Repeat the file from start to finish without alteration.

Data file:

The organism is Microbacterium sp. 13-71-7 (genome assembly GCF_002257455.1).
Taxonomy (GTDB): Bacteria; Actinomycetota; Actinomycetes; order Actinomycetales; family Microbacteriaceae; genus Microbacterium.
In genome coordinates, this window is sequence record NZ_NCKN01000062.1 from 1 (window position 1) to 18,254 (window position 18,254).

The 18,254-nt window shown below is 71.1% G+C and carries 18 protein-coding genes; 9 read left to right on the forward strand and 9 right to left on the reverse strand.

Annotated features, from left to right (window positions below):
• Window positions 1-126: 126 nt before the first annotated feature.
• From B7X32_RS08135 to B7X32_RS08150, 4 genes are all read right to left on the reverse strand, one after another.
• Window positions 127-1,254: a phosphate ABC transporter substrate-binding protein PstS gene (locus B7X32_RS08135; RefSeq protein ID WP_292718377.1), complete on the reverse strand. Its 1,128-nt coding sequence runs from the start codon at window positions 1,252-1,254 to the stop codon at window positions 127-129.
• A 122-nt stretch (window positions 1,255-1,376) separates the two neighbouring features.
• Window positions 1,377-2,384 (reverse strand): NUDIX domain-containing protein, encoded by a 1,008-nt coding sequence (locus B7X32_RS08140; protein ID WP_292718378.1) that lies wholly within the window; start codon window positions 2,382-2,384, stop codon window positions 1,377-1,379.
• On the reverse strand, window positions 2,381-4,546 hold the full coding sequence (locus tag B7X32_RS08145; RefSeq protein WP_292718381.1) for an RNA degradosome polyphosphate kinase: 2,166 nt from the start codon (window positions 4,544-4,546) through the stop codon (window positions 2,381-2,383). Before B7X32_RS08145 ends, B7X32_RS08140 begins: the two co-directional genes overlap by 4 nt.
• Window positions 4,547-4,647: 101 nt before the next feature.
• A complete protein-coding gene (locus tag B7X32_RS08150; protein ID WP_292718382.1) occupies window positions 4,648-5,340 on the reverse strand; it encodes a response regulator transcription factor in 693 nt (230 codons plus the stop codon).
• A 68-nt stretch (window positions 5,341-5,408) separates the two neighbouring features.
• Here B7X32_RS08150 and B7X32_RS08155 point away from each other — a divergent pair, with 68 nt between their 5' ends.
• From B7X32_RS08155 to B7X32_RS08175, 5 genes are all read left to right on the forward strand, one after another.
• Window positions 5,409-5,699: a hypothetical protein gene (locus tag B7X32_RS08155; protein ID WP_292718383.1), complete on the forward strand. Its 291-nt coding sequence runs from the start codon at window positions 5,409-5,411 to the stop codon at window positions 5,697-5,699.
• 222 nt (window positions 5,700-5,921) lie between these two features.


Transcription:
The organism is Microbacterium sp. 13-71-7 (genome assembly GCF_002257455.1).
Taxonomy (GTDB): Bacteria; Actinomycetota; Actinomycetes; order Actinomycetales; family Microbacteriaceae; genus Microbacterium.
In genome coordinates, this window is sequence record NZ_NCKN01000062.1 from 1 (window position 1) to 18,254 (window position 18,254).

The 18,254-nt window shown below is 71.1% G+C and carries 18 protein-coding genes; 9 read left to right on the forward strand and 9 right to left on the reverse strand.

Annotated features, from left to right (window positions below):
• Window positions 1-126: 126 nt before the first annotated feature.
• From B7X32_RS08135 to B7X32_RS08150, 4 genes are all read right to left on the reverse strand, one after another.
• Window positions 127-1,254: a phosphate ABC transporter substrate-binding protein PstS gene (locus B7X32_RS08135; RefSeq protein ID WP_292718377.1), complete on the reverse strand. Its 1,128-nt coding sequence runs from the start codon at window positions 1,252-1,254 to the stop codon at window positions 127-129.
• A 122-nt stretch (window positions 1,255-1,376) separates the two neighbouring features.
• Window positions 1,377-2,384 (reverse strand): NUDIX domain-containing protein, encoded by a 1,008-nt coding sequence (locus B7X32_RS08140; protein ID WP_292718378.1) that lies wholly within the window; start codon window positions 2,382-2,384, stop codon window positions 1,377-1,379.
• On the reverse strand, window positions 2,381-4,546 hold the full coding sequence (locus tag B7X32_RS08145; RefSeq protein WP_292718381.1) for an RNA degradosome polyphosphate kinase: 2,166 nt from the start codon (window positions 4,544-4,546) through the stop codon (window positions 2,381-2,383). Before B7X32_RS08145 ends, B7X32_RS08140 begins: the two co-directional genes overlap by 4 nt.
• Window positions 4,547-4,647: 101 nt before the next feature.
• A complete protein-coding gene (locus tag B7X32_RS08150; protein ID WP_292718382.1) occupies window positions 4,648-5,340 on the reverse strand; it encodes a response regulator transcription factor in 693 nt (230 codons plus the stop codon).
• A 68-nt stretch (window positions 5,341-5,408) separates the two neighbouring features.
• Here B7X32_RS08150 and B7X32_RS08155 point away from each other — a divergent pair, with 68 nt between their 5' ends.
• From B7X32_RS08155 to B7X32_RS08175, 5 genes are all read left to right on the forward strand, one after another.
• Window positions 5,409-5,699: a hypothetical protein gene (locus tag B7X32_RS08155; protein ID WP_292718383.1), complete on the forward strand. Its 291-nt coding sequence runs from the start codon at window positions 5,409-5,411 to the stop codon at window positions 5,697-5,699.
• 222 nt (window positions 5,700-5,921) lie between these two features.